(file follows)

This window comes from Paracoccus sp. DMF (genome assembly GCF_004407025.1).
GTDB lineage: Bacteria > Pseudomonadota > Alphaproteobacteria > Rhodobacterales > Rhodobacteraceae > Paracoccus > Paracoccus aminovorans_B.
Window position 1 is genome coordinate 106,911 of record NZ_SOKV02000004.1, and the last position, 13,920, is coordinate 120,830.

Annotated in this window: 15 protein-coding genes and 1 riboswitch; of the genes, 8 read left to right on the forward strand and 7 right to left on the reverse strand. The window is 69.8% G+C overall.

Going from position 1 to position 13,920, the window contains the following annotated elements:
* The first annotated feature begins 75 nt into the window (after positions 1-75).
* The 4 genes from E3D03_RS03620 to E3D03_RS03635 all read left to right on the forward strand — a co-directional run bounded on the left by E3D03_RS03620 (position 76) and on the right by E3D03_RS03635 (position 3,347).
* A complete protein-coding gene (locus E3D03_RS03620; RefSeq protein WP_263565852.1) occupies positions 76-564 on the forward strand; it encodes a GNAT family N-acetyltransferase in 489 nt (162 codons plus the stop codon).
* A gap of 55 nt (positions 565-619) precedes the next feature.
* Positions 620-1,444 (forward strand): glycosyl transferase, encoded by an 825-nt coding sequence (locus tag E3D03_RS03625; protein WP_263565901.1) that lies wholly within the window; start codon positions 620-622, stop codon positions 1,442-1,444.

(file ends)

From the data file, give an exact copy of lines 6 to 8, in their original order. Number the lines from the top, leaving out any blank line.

* The first annotated feature begins 75 nt into the window (after positions 1-75).
* The 4 genes from E3D03_RS03620 to E3D03_RS03635 all read left to right on the forward strand — a co-directional run bounded on the left by E3D03_RS03620 (position 76) and on the right by E3D03_RS03635 (position 3,347).
* A complete protein-coding gene (locus E3D03_RS03620; RefSeq protein WP_263565852.1) occupies positions 76-564 on the forward strand; it encodes a GNAT family N-acetyltransferase in 489 nt (162 codons plus the stop codon).